US5763411A (en) * 1992-10-08 1998-06-09 Bristol-Myers Squibb Company Nondynamic fibrin monomer on bandages, sutures, prostheses and dressings
US5739288A (en) * 1992-10-08 1998-04-14 Bristol-Myers Squibb Company Fibrin sealant compositions
US5750657A (en) * 1992-10-08 1998-05-12 Bristol-Myers Squibb Company Methods and compositions using fibrin monomer to make a fibrin sealant
US5763410A (en) * 1992-10-08 1998-06-09 Bristol-Myers Squibb Company Kit for preparing a fibrin sealant
US6077507A (en) * 1992-10-08 2000-06-20 Bristol-Myers Squibb Company Method of making a composition comprising a fibrin monomer
US5770194A (en) * 1992-10-08 1998-06-23 Bristol-Myers Squibb Company Fibrin sealant compositions and methods for utilizing same
US5773418A (en) * 1992-10-08 1998-06-30 Bristol-Myers Squibb Company Fibrin sealant compositions and methods for utilizing same
US5804428A (en) * 1992-10-08 1998-09-08 Bristol-Myers Squibb Company Fibrin sealant compositions and methods for utilizing same
US5962026A (en) * 1992-10-08 1999-10-05 Bristol-Myers Squibb Company Solid compositions of fibrin monomer
WO1995023167A1 (en) * 1993-02-23 1995-08-31 Haemacure Biotech Inc. Process for the obtention of a biological adhesive comprising fibrinogen, factor xiii and fibronectin
US6019993A (en) * 1993-03-30 2000-02-01 Omrix Biopharmaceuticals S.A. Virus-inactivated 2-component fibrin glue
WO1994022503A1 (en) * 1993-03-30 1994-10-13 Opperbas Holding B.V. Two component fibrin glue
WO1996003112A1 (en) * 1993-05-04 1996-02-08 Syngenix Limited Compositions comprising a tissue glue and therapeutic agents
US5795780A (en) * 1993-06-23 1998-08-18 Bristol-Myers Squibb Company Method of use of autologous thrombin blood fraction in a cell culture with keratinocytes
US5585007A (en) * 1994-12-07 1996-12-17 Plasmaseal Corporation Plasma concentrate and tissue sealant methods and apparatuses for making concentrated plasma and/or tissue sealant
US6214338B1 (en) 1994-12-07 2001-04-10 Plasmaseal Llc Plasma concentrate and method of processing blood for same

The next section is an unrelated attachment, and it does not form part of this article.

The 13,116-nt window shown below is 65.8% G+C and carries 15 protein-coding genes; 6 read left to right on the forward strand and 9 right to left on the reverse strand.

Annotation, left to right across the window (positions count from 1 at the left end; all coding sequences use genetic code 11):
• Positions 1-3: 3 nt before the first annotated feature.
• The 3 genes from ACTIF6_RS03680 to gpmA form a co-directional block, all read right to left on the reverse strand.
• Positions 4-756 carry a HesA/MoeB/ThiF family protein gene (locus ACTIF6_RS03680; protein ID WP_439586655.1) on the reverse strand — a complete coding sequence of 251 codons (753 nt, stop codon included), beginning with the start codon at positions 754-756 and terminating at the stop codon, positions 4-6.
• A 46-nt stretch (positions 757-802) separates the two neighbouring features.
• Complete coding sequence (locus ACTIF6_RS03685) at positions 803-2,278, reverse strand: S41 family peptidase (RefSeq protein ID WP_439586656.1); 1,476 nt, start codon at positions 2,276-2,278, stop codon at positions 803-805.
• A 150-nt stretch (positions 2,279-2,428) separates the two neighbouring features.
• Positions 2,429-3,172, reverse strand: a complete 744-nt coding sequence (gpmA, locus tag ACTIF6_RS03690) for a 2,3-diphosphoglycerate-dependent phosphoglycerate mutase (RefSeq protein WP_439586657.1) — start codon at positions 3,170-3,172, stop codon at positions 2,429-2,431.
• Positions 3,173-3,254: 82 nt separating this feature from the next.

US5989215A (en) * 1995-01-16 1999-11-23 Baxter International Inc. Fibrin delivery device and method for forming fibrin on a surface
US6074663A (en) * 1995-01-16 2000-06-13 Baxter International Inc. Method of using cross-linked fibrin material
US6461325B1 (en) 1996-01-16 2002-10-08 Baxter International Inc. Fibrin delivery device and method for forming fibrin on a surface
WO1998055140A1 (en) * 1997-06-05 1998-12-10 Omrix Biopharmaceuticals S.A. Fibrinogen concentrate from human plasma
US8268362B2 (en) 1997-11-12 2012-09-18 Bio-Products & Bio-Engineering Aktiengesellschaft Medicinal product for the promotion of wound healing
US6274090B1 (en) 1998-08-05 2001-08-14 Thermogenesis Corp. Apparatus and method of preparation of stable, long term thrombin from plasma and thrombin formed thereby
US7056722B1 (en) 1998-08-05 2006-06-06 Thermogenesis Corp. Apparatus and method of preparation of stable, long term thrombin from plasma and thrombin formed thereby
WO2000071153A2 (en) * 1999-05-19 2000-11-30 Bio & Bio Licensing Sa Medicament for localised application, containing fibrinogen, thrombin, transglutaminases and proteinase inhibitors
WO2000071153A3 (en) * 1999-05-19 2001-04-26 Bio Prod & Bio Eng Ag Medicament for localised application, containing fibrinogen, thrombin, transglutaminases and proteinase inhibitors
US6472162B1 (en) 1999-06-04 2002-10-29 Thermogenesis Corp. Method for preparing thrombin for use in a biological glue
US6991804B2 (en) 2000-01-25 2006-01-31 Edwards Lifesciences Corporation Delivery systems for periadventitial delivery for treatment of restenosis and anastomotic intimal hyperplasia
US6730313B2 (en) 2000-01-25 2004-05-04 Edwards Lifesciences Corporation Delivery systems for periadventitial delivery for treatment of restenosis and anastomotic intimal hyperplasia
US8322637B2 (en) 2006-11-02 2012-12-04 Omrix Biopharmaceuticals Ltd. Method of micronization
US9649579B2 (en) 2007-04-12 2017-05-16 Hanuman Llc Buoy suspension fractionation system
EP2508211A1 (en) 2007-07-02 2012-10-10 Omrix Biopharmaceuticals Ltd. Solutions having enzymatically-permissive amounts of visualization agents and uses thereof.
US8968724B2 (en) 2007-08-30 2015-03-03 Omrix Biopharmaceuticals Ltd. Compositions suitable for treatment of spinal disease, disorder or condition
US9326998B2 (en) 2007-08-30 2016-05-03 Omrix Biopharmaceuticals Ltd. Compositions suitable for treatment of spinal disease, disorder or condition
US9701728B2 (en) 2008-02-27 2017-07-11 Biomet Biologics, Llc Methods and compositions for delivering interleukin-1 receptor antagonist
US9719063B2 (en) 2008-02-29 2017-08-01 Biomet Biologics, Llc System and process for separating a material
US8801586B2 (en) 2008-02-29 2014-08-12 Biomet Biologics, Llc System and process for separating a material
US9642956B2 (en) 2012-08-27 2017-05-09 Biomet Biologics, Llc Apparatus and method for separating and concentrating fluids containing multiple components
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US9757721B2 (en) 2015-05-11 2017-09-12 Biomet Biologics, Llc Cell washing plunger using centrifugal force
WO2017083248A1 (en) 2015-11-11 2017-05-18 Ethicon, Inc. Sealant formulation and uses thereof